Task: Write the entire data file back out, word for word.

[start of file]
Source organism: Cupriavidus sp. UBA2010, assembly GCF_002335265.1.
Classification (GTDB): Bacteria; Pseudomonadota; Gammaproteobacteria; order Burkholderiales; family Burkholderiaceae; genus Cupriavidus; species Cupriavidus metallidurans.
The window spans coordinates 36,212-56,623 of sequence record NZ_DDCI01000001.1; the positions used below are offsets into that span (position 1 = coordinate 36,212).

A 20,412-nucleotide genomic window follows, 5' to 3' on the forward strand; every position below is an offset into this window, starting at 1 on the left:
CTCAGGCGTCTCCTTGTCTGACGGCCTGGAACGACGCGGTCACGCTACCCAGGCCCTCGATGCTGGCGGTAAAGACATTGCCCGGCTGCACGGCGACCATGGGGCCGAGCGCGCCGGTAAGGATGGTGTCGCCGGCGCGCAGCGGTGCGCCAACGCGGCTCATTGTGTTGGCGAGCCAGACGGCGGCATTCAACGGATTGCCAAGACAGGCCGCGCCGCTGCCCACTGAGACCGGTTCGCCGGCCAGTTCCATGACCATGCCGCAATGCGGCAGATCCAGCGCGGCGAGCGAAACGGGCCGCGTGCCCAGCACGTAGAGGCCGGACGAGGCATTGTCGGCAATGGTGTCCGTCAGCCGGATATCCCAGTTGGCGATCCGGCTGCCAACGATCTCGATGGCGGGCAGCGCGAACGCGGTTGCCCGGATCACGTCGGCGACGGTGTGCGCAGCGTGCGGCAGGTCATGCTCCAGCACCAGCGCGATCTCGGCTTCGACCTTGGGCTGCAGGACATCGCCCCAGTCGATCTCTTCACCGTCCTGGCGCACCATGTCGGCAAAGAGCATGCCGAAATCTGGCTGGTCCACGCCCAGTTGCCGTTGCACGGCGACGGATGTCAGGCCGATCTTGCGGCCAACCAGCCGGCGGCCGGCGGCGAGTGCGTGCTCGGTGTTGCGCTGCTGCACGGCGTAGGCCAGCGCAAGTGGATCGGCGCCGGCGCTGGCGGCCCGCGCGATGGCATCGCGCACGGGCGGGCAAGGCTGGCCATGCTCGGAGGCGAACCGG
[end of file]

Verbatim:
Source organism: Cupriavidus sp. UBA2010, assembly GCF_002335265.1.
Classification (GTDB): Bacteria; Pseudomonadota; Gammaproteobacteria; order Burkholderiales; family Burkholderiaceae; genus Cupriavidus; species Cupriavidus metallidurans.
The window spans coordinates 36,212-56,623 of sequence record NZ_DDCI01000001.1; the positions used below are offsets into that span (position 1 = coordinate 36,212).

A 20,412-nucleotide genomic window follows, 5' to 3' on the forward strand; every position below is an offset into this window, starting at 1 on the left:
CTCAGGCGTCTCCTTGTCTGACGGCCTGGAACGACGCGGTCACGCTACCCAGGCCCTCGATGCTGGCGGTAAAGACATTGCCCGGCTGCACGGCGACCATGGGGCCGAGCGCGCCGGTAAGGATGGTGTCGCCGGCGCGCAGCGGTGCGCCAACGCGGCTCATTGTGTTGGCGAGCCAGACGGCGGCATTCAACGGATTGCCAAGACAGGCCGCGCCGCTGCCCACTGAGACCGGTTCGCCGGCCAGTTCCATGACCATGCCGCAATGCGGCAGATCCAGCGCGGCGAGCGAAACGGGCCGCGTGCCCAGCACGTAGAGGCCGGACGAGGCATTGTCGGCAATGGTGTCCGTCAGCCGGATATCCCAGTTGGCGATCCGGCTGCCAACGATCTCGATGGCGGGCAGCGCGAACGCGGTTGCCCGGATCACGTCGGCGACGGTGTGCGCAGCGTGCGGCAGGTCATGCTCCAGCACCAGCGCGATCTCGGCTTCGACCTTGGGCTGCAGGACATCGCCCCAGTCGATCTCTTCACCGTCCTGGCGCACCATGTCGGCAAAGAGCATGCCGAAATCTGGCTGGTCCACGCCCAGTTGCCGTTGCACGGCGACGGATGTCAGGCCGATCTTGCGGCCAACCAGCCGGCGGCCGGCGGCGAGTGCGTGCTCGGTGTTGCGCTGCTGCACGGCGTAGGCCAGCGCAAGTGGATCGGCGCCGGCGCTGGCGGCCCGCGCGATGGCATCGCGCACGGGCGGGCAAGGCTGGCCATGCTCGGAGGCGAACCGG